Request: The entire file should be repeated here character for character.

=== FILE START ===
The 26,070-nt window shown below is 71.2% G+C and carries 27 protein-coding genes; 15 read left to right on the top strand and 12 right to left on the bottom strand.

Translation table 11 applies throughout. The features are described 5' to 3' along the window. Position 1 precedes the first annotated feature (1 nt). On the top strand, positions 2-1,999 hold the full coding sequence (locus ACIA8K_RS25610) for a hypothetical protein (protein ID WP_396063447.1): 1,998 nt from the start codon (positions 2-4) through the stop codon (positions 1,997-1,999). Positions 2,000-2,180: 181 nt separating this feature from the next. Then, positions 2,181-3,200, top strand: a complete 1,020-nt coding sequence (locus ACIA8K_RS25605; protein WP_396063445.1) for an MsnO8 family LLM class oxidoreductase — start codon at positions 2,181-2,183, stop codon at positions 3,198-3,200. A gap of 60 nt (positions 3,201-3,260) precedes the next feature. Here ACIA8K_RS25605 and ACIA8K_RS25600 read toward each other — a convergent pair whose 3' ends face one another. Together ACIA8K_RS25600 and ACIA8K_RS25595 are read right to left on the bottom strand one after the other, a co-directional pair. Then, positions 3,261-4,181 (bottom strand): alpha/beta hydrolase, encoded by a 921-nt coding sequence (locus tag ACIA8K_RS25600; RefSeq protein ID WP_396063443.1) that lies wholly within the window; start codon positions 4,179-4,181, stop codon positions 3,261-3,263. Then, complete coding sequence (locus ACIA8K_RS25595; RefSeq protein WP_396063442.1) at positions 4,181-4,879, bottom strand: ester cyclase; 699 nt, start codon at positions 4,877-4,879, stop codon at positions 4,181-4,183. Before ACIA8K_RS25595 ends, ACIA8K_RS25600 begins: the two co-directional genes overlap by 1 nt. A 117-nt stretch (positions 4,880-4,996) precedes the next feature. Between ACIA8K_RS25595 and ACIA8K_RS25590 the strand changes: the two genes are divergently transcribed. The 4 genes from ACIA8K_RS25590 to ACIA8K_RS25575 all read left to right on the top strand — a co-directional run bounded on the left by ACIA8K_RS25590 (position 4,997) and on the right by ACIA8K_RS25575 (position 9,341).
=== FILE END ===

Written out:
The 26,070-nt window shown below is 71.2% G+C and carries 27 protein-coding genes; 15 read left to right on the top strand and 12 right to left on the bottom strand.

Translation table 11 applies throughout. The features are described 5' to 3' along the window. Position 1 precedes the first annotated feature (1 nt). On the top strand, positions 2-1,999 hold the full coding sequence (locus ACIA8K_RS25610) for a hypothetical protein (protein ID WP_396063447.1): 1,998 nt from the start codon (positions 2-4) through the stop codon (positions 1,997-1,999). Positions 2,000-2,180: 181 nt separating this feature from the next. Then, positions 2,181-3,200, top strand: a complete 1,020-nt coding sequence (locus ACIA8K_RS25605; protein WP_396063445.1) for an MsnO8 family LLM class oxidoreductase — start codon at positions 2,181-2,183, stop codon at positions 3,198-3,200. A gap of 60 nt (positions 3,201-3,260) precedes the next feature. Here ACIA8K_RS25605 and ACIA8K_RS25600 read toward each other — a convergent pair whose 3' ends face one another. Together ACIA8K_RS25600 and ACIA8K_RS25595 are read right to left on the bottom strand one after the other, a co-directional pair. Then, positions 3,261-4,181 (bottom strand): alpha/beta hydrolase, encoded by a 921-nt coding sequence (locus tag ACIA8K_RS25600; RefSeq protein ID WP_396063443.1) that lies wholly within the window; start codon positions 4,179-4,181, stop codon positions 3,261-3,263. Then, complete coding sequence (locus ACIA8K_RS25595; RefSeq protein WP_396063442.1) at positions 4,181-4,879, bottom strand: ester cyclase; 699 nt, start codon at positions 4,877-4,879, stop codon at positions 4,181-4,183. Before ACIA8K_RS25595 ends, ACIA8K_RS25600 begins: the two co-directional genes overlap by 1 nt. A 117-nt stretch (positions 4,880-4,996) precedes the next feature. Between ACIA8K_RS25595 and ACIA8K_RS25590 the strand changes: the two genes are divergently transcribed. The 4 genes from ACIA8K_RS25590 to ACIA8K_RS25575 all read left to right on the top strand — a co-directional run bounded on the left by ACIA8K_RS25590 (position 4,997) and on the right by ACIA8K_RS25575 (position 9,341).